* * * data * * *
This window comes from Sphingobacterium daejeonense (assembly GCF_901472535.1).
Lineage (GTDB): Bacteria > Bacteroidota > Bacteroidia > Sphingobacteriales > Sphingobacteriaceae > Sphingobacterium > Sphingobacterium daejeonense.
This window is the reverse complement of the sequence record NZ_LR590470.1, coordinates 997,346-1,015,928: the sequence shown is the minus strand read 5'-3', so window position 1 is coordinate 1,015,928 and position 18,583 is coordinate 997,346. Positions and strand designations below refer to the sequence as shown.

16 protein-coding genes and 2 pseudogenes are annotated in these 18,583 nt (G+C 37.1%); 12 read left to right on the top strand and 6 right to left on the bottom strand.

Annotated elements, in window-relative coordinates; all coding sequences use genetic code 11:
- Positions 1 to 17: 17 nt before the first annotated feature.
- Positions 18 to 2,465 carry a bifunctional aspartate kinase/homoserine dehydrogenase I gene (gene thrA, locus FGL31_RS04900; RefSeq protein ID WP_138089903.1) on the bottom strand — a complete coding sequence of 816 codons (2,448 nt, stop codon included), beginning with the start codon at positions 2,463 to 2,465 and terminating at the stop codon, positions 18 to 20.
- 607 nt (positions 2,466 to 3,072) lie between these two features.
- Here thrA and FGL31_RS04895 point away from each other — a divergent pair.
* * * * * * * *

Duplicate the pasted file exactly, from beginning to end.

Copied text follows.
This window comes from Sphingobacterium daejeonense (assembly GCF_901472535.1).
Lineage (GTDB): Bacteria > Bacteroidota > Bacteroidia > Sphingobacteriales > Sphingobacteriaceae > Sphingobacterium > Sphingobacterium daejeonense.
This window is the reverse complement of the sequence record NZ_LR590470.1, coordinates 997,346-1,015,928: the sequence shown is the minus strand read 5'-3', so window position 1 is coordinate 1,015,928 and position 18,583 is coordinate 997,346. Positions and strand designations below refer to the sequence as shown.

16 protein-coding genes and 2 pseudogenes are annotated in these 18,583 nt (G+C 37.1%); 12 read left to right on the top strand and 6 right to left on the bottom strand.

Annotated elements, in window-relative coordinates; all coding sequences use genetic code 11:
- Positions 1 to 17: 17 nt before the first annotated feature.
- Positions 18 to 2,465 carry a bifunctional aspartate kinase/homoserine dehydrogenase I gene (gene thrA, locus FGL31_RS04900; RefSeq protein ID WP_138089903.1) on the bottom strand — a complete coding sequence of 816 codons (2,448 nt, stop codon included), beginning with the start codon at positions 2,463 to 2,465 and terminating at the stop codon, positions 18 to 20.
- 607 nt (positions 2,466 to 3,072) lie between these two features.
- Here thrA and FGL31_RS04895 point away from each other — a divergent pair.